This book develops aspects of Hervey and Higgins' Thinking Translation series (Routledge 1992, etc.), and contains a large amount of original research.  The chapters cover the following: 1 Translation as a process 2 Translation as a product 4 Revising and editing TTs 4 Cultural transposition 5 Compensation 6 Genre 7 Denotative meaning 8 Connotative meaning 9 Phonic/graphic and prosodic issues 10 Grammatical issues 11 Parallelism 12 Sentential issues 13 Discourse and intertextual issues 14 Metaphor 15 Language variety: register, sociolect and dialect 16 Introduction to technical translation 17 Technical translation: botanical texts 18 Technical translation: constitutional texts 19 Technical translation: Islamic finance texts 20 Consumer-oriented texts 21 Summary and Conclusion The book is used on all MA courses in Arabic/English translation in Britain and the Arab world, and a number of British undergraduate Arabic courses. Read the Introduction  to this book.

Sudanese Arabic: phonematics and syllable structure. 2007. Otto Harrassowitz.
This book expounds aspects of a functionalist model of phonological analysis  and applies the model to the analysis of the phonematics (phoneme system) of Central Urban Sudanese Arabic. It is shown that this model yields an extremely simple phonematic description of the dialect.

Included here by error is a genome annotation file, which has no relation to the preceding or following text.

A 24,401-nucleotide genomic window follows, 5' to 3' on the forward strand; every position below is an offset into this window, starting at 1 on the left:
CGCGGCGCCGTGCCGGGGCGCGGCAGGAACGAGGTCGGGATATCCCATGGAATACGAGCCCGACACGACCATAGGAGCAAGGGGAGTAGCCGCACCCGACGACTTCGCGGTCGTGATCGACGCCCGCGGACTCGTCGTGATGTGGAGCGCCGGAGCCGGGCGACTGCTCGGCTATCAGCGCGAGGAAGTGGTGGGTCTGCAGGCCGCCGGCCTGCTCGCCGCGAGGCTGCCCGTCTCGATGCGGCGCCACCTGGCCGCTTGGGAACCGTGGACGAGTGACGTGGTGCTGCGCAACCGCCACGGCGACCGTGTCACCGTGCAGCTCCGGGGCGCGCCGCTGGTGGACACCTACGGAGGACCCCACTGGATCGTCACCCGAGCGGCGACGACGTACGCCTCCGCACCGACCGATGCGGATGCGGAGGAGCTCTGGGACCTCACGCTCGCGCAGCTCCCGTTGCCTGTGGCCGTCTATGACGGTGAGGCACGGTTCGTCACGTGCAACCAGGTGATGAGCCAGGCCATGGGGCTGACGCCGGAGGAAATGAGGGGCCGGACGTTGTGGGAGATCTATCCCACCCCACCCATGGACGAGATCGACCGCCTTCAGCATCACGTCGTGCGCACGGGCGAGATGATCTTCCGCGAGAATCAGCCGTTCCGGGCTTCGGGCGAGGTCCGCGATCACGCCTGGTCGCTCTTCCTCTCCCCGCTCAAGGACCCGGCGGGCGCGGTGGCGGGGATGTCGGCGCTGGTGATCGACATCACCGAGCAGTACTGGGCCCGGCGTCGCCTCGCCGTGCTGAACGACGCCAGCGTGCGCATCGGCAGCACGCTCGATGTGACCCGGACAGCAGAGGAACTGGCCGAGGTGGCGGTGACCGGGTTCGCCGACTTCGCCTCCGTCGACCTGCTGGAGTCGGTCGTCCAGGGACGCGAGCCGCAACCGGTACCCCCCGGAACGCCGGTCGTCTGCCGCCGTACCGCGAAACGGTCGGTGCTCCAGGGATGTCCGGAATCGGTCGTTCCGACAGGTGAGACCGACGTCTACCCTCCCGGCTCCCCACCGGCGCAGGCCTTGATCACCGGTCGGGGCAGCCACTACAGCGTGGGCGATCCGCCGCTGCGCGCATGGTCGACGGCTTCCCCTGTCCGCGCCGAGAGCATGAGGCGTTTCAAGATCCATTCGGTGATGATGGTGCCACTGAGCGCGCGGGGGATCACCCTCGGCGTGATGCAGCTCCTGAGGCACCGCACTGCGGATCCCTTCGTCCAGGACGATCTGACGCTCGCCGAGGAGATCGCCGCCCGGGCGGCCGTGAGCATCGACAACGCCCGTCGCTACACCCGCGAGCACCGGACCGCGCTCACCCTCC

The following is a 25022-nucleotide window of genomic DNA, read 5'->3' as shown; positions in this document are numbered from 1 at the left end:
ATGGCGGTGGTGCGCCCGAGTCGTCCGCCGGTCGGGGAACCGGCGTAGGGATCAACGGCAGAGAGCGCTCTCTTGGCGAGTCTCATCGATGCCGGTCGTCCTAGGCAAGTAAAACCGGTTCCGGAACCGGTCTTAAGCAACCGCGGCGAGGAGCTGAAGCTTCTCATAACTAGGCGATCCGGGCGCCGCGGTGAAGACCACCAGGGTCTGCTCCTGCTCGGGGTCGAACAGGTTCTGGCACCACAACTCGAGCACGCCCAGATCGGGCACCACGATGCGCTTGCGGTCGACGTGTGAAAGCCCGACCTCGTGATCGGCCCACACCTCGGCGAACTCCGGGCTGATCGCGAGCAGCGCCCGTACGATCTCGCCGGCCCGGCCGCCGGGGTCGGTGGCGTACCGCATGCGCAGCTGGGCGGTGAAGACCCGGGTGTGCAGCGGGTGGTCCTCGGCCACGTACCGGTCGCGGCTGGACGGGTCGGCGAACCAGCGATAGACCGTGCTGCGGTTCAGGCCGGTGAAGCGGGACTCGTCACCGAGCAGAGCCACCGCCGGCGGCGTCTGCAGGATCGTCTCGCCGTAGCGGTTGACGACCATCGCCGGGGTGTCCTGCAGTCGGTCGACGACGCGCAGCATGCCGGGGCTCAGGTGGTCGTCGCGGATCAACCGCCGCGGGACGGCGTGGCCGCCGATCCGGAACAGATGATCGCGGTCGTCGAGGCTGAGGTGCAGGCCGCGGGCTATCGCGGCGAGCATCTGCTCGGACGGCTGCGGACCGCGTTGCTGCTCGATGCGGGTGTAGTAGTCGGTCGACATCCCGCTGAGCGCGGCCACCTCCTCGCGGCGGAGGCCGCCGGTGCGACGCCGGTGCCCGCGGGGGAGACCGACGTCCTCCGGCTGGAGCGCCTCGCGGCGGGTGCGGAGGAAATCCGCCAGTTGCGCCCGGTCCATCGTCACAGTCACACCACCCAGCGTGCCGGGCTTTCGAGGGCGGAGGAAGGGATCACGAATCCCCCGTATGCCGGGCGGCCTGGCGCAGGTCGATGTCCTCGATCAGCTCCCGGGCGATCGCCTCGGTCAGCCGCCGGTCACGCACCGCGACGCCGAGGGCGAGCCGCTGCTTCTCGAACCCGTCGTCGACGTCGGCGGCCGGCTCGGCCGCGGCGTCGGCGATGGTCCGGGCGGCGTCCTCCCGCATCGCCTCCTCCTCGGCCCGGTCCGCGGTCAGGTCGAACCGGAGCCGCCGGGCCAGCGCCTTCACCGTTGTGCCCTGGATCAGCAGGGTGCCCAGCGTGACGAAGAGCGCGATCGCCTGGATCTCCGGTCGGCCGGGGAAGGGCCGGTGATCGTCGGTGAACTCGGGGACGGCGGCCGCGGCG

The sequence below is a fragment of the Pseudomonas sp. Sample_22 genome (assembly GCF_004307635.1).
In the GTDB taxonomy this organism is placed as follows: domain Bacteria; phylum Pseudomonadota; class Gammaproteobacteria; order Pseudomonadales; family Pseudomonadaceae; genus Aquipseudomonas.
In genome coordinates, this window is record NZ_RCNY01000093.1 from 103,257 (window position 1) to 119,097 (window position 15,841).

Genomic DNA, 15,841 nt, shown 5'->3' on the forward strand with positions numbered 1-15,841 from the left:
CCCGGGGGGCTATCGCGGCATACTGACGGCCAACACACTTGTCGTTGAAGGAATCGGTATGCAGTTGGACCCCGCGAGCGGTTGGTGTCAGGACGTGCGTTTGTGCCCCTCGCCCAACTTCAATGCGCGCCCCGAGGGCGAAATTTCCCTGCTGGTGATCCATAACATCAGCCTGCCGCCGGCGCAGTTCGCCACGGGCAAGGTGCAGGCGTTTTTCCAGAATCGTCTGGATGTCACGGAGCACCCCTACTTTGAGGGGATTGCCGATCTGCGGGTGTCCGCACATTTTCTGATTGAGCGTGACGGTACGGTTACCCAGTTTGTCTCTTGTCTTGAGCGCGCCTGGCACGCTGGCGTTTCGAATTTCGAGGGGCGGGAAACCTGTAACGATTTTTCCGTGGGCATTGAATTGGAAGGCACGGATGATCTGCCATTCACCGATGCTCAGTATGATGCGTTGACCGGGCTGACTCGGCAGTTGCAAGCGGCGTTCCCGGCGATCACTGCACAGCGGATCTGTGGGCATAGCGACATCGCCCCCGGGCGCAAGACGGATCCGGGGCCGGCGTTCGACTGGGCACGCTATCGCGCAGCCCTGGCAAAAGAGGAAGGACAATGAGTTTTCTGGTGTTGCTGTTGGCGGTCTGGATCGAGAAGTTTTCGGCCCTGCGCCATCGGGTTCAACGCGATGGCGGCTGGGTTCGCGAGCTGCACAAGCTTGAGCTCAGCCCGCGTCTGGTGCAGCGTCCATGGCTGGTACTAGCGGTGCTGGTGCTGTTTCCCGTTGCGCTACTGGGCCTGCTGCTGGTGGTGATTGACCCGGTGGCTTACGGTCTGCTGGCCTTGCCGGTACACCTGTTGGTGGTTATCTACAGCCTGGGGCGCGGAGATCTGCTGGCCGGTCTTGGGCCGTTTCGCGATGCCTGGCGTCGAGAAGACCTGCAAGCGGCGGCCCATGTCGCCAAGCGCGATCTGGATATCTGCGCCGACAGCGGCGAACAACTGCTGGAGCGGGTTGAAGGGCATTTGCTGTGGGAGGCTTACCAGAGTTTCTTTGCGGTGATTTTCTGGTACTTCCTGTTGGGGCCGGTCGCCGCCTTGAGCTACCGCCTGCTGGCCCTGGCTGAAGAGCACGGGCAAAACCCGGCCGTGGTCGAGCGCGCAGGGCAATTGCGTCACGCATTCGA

List of all my publications

Current research (books)

  • Sudanese Arabic: syntax
  • Thinking translation methodology

Other downloadable materials

Axiomatic functionalism
Extended Axiomatic Functionalism: Semiotics . This diagram presents the basic notions of extended axiomatic functionalism as a semiotic theory. Extended Axiomatic Functionalism: Linguistics . This diagram presents the basic notions of extended axiomatic functionalism as a linguistic theory. Extended Axiomatic Functionalism: Postulates . These postulates provide a formal statement of the semiotic and linguistic theory of extended axiomatic functionalism (EAF). Comparison between the postulates for Standard Axiomatic Functionalism and those for Extended Axiomatic Functionalism . This spreadsheet provides a comparison between the postulates for extended axiomatic functionalism, and those for standard axiomatic functionalism (SAF). The spreadsheet columns contain the following information:

Column A

'Line number' gives the linear order of the rows.

Column B

'Under EAF Axiom' identifies which axiom each definition falls under in extended axiomatic functionalism.

Column C 

'EAF Tag' identifies the number of the definition or axiom in extended axiomatic functionalism.